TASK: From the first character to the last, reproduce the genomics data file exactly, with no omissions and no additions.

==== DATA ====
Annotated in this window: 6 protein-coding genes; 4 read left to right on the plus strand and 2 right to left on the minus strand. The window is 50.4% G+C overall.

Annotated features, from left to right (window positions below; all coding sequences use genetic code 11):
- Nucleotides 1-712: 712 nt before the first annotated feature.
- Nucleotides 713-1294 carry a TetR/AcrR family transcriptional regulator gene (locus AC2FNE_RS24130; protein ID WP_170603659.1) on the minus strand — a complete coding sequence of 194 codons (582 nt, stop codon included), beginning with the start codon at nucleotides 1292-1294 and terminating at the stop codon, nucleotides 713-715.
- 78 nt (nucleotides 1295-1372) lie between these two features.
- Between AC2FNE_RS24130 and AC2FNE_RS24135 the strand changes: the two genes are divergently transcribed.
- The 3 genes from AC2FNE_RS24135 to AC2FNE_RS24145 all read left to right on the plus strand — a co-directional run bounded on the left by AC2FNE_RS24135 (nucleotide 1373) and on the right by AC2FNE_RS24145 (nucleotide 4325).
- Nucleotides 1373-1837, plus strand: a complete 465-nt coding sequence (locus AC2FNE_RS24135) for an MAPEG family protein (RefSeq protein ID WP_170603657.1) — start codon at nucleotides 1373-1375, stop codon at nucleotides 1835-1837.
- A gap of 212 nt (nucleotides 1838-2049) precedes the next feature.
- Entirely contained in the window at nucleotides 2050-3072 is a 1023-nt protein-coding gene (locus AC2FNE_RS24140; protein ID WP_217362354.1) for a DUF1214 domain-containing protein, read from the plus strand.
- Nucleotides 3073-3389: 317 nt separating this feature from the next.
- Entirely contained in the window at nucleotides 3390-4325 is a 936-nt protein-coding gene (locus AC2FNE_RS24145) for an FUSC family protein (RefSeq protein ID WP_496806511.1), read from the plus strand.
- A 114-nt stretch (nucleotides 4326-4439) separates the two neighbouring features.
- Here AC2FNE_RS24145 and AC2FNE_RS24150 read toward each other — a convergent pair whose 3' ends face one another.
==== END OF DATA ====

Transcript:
Annotated in this window: 6 protein-coding genes; 4 read left to right on the plus strand and 2 right to left on the minus strand. The window is 50.4% G+C overall.

Annotated features, from left to right (window positions below; all coding sequences use genetic code 11):
- Nucleotides 1-712: 712 nt before the first annotated feature.
- Nucleotides 713-1294 carry a TetR/AcrR family transcriptional regulator gene (locus AC2FNE_RS24130; protein ID WP_170603659.1) on the minus strand — a complete coding sequence of 194 codons (582 nt, stop codon included), beginning with the start codon at nucleotides 1292-1294 and terminating at the stop codon, nucleotides 713-715.
- 78 nt (nucleotides 1295-1372) lie between these two features.
- Between AC2FNE_RS24130 and AC2FNE_RS24135 the strand changes: the two genes are divergently transcribed.
- The 3 genes from AC2FNE_RS24135 to AC2FNE_RS24145 all read left to right on the plus strand — a co-directional run bounded on the left by AC2FNE_RS24135 (nucleotide 1373) and on the right by AC2FNE_RS24145 (nucleotide 4325).
- Nucleotides 1373-1837, plus strand: a complete 465-nt coding sequence (locus AC2FNE_RS24135) for an MAPEG family protein (RefSeq protein ID WP_170603657.1) — start codon at nucleotides 1373-1375, stop codon at nucleotides 1835-1837.
- A gap of 212 nt (nucleotides 1838-2049) precedes the next feature.
- Entirely contained in the window at nucleotides 2050-3072 is a 1023-nt protein-coding gene (locus AC2FNE_RS24140; protein ID WP_217362354.1) for a DUF1214 domain-containing protein, read from the plus strand.
- Nucleotides 3073-3389: 317 nt separating this feature from the next.
- Entirely contained in the window at nucleotides 3390-4325 is a 936-nt protein-coding gene (locus AC2FNE_RS24145) for an FUSC family protein (RefSeq protein ID WP_496806511.1), read from the plus strand.
- A 114-nt stretch (nucleotides 4326-4439) separates the two neighbouring features.
- Here AC2FNE_RS24145 and AC2FNE_RS24150 read toward each other — a convergent pair whose 3' ends face one another.